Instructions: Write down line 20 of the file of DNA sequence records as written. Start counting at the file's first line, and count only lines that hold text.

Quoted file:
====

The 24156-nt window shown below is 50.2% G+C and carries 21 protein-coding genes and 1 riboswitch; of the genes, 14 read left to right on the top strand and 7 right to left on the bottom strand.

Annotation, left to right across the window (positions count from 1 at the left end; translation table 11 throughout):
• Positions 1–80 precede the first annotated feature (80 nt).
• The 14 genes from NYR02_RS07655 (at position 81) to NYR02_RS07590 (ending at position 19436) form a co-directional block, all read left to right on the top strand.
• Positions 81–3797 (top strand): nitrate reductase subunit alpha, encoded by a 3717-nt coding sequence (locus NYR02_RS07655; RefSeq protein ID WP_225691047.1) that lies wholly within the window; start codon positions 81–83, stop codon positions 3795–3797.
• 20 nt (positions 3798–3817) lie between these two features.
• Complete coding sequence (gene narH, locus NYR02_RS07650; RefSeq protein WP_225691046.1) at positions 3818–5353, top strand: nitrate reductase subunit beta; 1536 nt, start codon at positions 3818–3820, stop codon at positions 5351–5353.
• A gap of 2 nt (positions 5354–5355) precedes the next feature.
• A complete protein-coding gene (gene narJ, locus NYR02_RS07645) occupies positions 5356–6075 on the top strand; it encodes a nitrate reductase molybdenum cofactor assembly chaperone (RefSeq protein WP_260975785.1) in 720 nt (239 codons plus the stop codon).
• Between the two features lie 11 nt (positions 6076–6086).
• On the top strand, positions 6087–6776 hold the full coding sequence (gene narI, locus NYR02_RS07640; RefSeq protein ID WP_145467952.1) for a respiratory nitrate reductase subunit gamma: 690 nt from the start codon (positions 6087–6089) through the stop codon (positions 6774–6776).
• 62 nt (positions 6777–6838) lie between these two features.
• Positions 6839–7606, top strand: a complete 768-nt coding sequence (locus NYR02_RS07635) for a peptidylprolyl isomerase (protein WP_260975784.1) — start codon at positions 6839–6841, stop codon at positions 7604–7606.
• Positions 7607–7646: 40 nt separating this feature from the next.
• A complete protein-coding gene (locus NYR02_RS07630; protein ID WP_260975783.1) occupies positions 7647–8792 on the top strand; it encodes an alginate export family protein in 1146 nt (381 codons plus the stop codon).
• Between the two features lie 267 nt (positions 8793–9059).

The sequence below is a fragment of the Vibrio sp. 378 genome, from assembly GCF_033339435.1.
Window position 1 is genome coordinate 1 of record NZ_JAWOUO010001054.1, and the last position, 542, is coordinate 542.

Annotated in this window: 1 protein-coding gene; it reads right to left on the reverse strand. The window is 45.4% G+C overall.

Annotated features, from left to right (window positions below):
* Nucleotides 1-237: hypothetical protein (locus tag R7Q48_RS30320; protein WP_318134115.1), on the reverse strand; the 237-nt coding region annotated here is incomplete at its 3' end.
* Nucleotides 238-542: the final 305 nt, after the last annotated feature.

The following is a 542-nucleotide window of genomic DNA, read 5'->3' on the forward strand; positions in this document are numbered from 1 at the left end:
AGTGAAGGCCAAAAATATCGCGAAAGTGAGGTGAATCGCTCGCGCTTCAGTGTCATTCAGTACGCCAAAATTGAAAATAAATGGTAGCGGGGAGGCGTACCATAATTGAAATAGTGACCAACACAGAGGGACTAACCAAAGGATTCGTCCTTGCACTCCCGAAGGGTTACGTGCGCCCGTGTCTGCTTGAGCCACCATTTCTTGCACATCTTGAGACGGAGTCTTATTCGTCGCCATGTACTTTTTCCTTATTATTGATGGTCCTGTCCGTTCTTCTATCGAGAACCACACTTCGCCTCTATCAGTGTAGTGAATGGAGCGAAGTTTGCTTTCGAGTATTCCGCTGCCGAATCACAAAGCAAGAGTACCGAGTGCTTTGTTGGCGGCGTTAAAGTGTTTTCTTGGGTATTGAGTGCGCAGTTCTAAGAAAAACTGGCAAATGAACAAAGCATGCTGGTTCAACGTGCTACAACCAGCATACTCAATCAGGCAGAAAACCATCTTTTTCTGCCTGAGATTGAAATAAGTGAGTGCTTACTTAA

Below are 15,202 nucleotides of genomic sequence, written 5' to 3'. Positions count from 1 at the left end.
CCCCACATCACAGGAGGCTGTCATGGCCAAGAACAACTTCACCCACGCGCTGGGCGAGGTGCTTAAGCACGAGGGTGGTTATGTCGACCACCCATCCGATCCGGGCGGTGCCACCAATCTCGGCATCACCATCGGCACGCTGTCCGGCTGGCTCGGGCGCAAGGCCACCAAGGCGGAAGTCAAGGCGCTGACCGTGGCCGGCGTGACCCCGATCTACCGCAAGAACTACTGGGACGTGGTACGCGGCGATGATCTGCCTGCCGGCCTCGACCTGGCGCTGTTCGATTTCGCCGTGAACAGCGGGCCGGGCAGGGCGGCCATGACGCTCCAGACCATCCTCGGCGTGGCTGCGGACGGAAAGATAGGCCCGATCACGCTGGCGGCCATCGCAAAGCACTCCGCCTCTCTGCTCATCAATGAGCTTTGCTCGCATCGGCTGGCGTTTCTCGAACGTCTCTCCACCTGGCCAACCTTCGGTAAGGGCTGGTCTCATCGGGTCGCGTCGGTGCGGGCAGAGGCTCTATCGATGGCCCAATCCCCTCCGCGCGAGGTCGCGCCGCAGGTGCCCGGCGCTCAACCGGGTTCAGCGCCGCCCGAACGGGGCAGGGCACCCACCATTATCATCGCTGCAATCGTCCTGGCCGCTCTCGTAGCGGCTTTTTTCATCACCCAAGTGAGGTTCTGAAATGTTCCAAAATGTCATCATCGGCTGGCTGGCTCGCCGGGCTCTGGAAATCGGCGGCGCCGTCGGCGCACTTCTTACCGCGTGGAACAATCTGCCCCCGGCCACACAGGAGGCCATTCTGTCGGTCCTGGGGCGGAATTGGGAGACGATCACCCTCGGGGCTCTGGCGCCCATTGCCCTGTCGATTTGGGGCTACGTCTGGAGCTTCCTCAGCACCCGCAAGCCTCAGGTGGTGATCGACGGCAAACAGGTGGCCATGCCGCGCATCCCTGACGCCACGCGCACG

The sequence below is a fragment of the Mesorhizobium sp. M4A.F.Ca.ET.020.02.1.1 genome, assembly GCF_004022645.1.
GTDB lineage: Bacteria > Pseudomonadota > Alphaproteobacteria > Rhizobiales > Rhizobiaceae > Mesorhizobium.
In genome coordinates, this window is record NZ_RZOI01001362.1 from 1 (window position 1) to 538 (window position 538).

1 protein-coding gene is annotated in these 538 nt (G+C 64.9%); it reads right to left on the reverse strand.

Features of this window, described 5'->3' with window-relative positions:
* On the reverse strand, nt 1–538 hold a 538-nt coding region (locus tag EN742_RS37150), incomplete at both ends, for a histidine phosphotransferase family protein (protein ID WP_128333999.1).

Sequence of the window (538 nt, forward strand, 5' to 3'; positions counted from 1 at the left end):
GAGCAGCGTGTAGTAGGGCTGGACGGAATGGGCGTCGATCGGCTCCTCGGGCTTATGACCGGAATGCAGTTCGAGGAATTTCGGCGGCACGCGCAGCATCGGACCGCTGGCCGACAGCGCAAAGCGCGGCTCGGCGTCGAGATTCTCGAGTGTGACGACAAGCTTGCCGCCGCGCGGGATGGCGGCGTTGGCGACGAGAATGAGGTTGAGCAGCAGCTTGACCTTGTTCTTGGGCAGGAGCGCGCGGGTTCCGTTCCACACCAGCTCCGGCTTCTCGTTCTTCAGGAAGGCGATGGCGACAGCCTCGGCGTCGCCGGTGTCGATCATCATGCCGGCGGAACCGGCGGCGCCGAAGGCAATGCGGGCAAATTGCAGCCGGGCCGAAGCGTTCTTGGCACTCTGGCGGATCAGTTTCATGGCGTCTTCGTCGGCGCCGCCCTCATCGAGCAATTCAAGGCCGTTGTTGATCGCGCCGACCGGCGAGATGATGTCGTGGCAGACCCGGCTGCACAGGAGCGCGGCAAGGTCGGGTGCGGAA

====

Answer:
Annotated features, from left to right (window positions below):